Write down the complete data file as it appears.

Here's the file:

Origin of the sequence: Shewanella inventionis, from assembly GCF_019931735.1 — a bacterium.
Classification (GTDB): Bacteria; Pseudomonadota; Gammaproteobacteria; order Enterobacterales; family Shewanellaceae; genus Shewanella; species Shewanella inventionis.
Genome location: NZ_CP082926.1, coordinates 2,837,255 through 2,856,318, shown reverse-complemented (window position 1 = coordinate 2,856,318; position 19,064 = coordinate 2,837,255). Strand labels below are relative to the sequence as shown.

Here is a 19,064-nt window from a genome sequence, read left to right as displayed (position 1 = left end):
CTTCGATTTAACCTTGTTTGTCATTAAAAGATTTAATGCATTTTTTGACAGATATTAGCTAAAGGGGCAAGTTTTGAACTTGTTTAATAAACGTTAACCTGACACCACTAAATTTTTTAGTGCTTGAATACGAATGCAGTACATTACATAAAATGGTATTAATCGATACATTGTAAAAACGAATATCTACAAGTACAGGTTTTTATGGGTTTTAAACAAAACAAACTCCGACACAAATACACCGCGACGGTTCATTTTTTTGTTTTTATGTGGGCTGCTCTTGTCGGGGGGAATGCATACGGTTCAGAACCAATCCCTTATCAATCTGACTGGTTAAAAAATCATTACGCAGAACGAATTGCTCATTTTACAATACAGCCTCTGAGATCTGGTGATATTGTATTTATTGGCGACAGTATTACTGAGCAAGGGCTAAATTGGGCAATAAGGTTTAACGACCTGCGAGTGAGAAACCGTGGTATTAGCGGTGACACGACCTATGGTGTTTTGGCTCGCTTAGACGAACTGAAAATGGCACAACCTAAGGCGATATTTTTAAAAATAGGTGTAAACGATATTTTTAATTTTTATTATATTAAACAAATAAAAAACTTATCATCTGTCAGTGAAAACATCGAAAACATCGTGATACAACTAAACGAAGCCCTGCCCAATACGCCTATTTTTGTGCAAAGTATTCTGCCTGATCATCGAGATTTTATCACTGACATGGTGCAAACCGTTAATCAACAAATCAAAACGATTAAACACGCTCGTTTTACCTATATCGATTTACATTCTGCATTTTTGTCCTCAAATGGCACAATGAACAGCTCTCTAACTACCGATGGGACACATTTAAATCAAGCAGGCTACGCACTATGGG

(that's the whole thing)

Origin of the sequence: Shewanella inventionis, from assembly GCF_019931735.1 — a bacterium.
Classification (GTDB): Bacteria; Pseudomonadota; Gammaproteobacteria; order Enterobacterales; family Shewanellaceae; genus Shewanella; species Shewanella inventionis.
Genome location: NZ_CP082926.1, coordinates 2,837,255 through 2,856,318, shown reverse-complemented (window position 1 = coordinate 2,856,318; position 19,064 = coordinate 2,837,255). Strand labels below are relative to the sequence as shown.

Here is a 19,064-nt window from a genome sequence, read left to right as displayed (position 1 = left end):
CTTCGATTTAACCTTGTTTGTCATTAAAAGATTTAATGCATTTTTTGACAGATATTAGCTAAAGGGGCAAGTTTTGAACTTGTTTAATAAACGTTAACCTGACACCACTAAATTTTTTAGTGCTTGAATACGAATGCAGTACATTACATAAAATGGTATTAATCGATACATTGTAAAAACGAATATCTACAAGTACAGGTTTTTATGGGTTTTAAACAAAACAAACTCCGACACAAATACACCGCGACGGTTCATTTTTTTGTTTTTATGTGGGCTGCTCTTGTCGGGGGGAATGCATACGGTTCAGAACCAATCCCTTATCAATCTGACTGGTTAAAAAATCATTACGCAGAACGAATTGCTCATTTTACAATACAGCCTCTGAGATCTGGTGATATTGTATTTATTGGCGACAGTATTACTGAGCAAGGGCTAAATTGGGCAATAAGGTTTAACGACCTGCGAGTGAGAAACCGTGGTATTAGCGGTGACACGACCTATGGTGTTTTGGCTCGCTTAGACGAACTGAAAATGGCACAACCTAAGGCGATATTTTTAAAAATAGGTGTAAACGATATTTTTAATTTTTATTATATTAAACAAATAAAAAACTTATCATCTGTCAGTGAAAACATCGAAAACATCGTGATACAACTAAACGAAGCCCTGCCCAATACGCCTATTTTTGTGCAAAGTATTCTGCCTGATCATCGAGATTTTATCACTGACATGGTGCAAACCGTTAATCAACAAATCAAAACGATTAAACACGCTCGTTTTACCTATATCGATTTACATTCTGCATTTTTGTCCTCAAATGGCACAATGAACAGCTCTCTAACTACCGATGGGACACATTTAAATCAAGCAGGCTACGCACTATGGG